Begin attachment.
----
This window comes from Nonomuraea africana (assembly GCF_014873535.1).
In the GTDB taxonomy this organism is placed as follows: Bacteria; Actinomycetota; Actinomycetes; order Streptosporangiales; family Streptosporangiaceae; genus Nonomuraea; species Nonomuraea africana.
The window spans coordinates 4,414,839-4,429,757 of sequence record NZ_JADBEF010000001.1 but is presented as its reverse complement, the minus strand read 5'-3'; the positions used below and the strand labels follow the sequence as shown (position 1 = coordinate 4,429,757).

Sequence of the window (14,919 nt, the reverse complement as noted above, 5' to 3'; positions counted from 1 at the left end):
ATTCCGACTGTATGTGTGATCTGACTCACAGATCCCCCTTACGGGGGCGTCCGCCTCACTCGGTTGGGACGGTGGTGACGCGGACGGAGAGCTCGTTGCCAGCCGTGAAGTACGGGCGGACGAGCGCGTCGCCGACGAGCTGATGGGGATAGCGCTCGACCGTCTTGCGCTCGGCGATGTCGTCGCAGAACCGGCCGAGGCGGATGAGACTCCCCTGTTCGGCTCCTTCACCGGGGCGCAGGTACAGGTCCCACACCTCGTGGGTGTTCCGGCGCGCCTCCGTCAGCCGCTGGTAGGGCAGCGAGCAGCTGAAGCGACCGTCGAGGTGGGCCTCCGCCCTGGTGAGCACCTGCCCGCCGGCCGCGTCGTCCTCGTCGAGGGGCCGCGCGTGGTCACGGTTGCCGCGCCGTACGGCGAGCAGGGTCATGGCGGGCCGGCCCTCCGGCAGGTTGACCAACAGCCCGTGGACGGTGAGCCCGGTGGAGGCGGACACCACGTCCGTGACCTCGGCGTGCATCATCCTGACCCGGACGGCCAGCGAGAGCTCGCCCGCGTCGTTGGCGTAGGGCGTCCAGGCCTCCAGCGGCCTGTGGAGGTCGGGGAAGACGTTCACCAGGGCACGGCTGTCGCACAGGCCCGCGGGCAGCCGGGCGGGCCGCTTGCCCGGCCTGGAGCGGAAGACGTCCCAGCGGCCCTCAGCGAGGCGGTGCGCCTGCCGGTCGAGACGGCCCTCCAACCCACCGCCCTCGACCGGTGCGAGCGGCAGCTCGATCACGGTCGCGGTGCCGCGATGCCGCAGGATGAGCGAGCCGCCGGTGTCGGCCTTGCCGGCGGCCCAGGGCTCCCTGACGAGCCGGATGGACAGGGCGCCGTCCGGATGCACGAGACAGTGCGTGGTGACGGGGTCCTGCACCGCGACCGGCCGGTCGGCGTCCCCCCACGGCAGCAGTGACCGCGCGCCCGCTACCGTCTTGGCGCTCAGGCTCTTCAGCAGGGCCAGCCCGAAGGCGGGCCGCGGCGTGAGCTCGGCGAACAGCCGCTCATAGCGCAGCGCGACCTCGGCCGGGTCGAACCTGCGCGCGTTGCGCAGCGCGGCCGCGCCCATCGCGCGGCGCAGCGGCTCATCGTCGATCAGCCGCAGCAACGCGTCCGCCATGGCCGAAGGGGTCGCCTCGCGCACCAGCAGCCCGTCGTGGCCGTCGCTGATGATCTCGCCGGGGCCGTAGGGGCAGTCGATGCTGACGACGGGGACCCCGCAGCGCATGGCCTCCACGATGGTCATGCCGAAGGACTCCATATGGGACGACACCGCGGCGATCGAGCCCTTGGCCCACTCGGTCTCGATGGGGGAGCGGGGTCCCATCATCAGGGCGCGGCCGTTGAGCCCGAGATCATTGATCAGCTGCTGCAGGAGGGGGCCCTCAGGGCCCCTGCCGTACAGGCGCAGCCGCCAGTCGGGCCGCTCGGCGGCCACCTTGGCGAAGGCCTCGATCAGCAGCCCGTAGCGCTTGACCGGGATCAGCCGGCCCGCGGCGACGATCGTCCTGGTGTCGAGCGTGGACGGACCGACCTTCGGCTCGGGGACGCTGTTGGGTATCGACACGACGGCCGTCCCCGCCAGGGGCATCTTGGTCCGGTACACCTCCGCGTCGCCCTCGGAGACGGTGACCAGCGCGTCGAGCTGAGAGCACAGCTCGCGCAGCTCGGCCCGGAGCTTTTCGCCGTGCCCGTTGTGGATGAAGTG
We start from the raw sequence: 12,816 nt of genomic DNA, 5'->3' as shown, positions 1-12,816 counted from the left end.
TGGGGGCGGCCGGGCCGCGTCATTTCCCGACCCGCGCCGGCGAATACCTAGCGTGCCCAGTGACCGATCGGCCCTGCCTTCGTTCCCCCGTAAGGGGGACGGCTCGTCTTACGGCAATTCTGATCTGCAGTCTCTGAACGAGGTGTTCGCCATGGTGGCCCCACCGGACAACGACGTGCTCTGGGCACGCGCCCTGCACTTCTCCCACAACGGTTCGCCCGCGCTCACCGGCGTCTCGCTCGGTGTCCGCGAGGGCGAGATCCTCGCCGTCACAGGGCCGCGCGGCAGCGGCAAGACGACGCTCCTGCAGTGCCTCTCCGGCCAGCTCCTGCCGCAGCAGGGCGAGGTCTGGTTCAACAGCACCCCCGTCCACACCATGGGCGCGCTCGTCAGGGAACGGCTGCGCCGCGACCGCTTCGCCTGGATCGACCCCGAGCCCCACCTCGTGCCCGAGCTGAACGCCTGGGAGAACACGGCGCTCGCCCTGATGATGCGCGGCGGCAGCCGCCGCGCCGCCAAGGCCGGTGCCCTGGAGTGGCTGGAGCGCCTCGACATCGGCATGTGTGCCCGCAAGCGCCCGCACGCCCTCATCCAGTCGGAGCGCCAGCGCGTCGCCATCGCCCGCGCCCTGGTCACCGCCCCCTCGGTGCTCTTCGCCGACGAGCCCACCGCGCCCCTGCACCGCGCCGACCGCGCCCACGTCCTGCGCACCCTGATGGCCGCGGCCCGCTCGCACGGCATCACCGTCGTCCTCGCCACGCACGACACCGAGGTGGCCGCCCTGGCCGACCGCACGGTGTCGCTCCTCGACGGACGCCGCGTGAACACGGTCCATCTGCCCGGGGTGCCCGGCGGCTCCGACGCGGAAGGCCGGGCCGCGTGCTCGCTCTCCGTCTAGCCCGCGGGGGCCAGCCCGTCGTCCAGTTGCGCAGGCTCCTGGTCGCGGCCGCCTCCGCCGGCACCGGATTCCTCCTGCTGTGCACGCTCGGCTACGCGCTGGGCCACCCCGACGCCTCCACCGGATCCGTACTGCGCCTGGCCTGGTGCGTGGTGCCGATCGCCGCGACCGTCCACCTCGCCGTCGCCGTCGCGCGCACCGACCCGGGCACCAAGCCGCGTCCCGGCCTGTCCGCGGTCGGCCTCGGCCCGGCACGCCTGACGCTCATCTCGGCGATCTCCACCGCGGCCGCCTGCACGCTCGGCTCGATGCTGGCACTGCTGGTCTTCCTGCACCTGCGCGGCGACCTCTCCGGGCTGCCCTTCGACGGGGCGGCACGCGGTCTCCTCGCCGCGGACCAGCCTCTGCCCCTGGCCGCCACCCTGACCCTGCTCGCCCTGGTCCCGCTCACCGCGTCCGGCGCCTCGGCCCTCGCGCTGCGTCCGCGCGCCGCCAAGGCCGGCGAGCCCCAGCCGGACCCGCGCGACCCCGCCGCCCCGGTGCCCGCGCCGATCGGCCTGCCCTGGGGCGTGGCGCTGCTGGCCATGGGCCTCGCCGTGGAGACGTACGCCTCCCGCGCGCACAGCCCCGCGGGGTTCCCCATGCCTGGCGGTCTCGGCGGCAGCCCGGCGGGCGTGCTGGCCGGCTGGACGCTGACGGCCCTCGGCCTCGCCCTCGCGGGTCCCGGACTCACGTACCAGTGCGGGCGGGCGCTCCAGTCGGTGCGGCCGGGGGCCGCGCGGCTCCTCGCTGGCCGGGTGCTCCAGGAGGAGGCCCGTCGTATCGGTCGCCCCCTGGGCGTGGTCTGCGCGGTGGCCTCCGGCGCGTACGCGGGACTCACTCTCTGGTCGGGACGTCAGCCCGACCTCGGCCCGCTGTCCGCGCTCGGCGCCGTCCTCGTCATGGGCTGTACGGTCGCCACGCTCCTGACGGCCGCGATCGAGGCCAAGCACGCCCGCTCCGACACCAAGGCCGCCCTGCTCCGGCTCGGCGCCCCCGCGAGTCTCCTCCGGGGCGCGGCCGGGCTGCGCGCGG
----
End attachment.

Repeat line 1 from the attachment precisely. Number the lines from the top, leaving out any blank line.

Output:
This window comes from Nonomuraea africana (assembly GCF_014873535.1).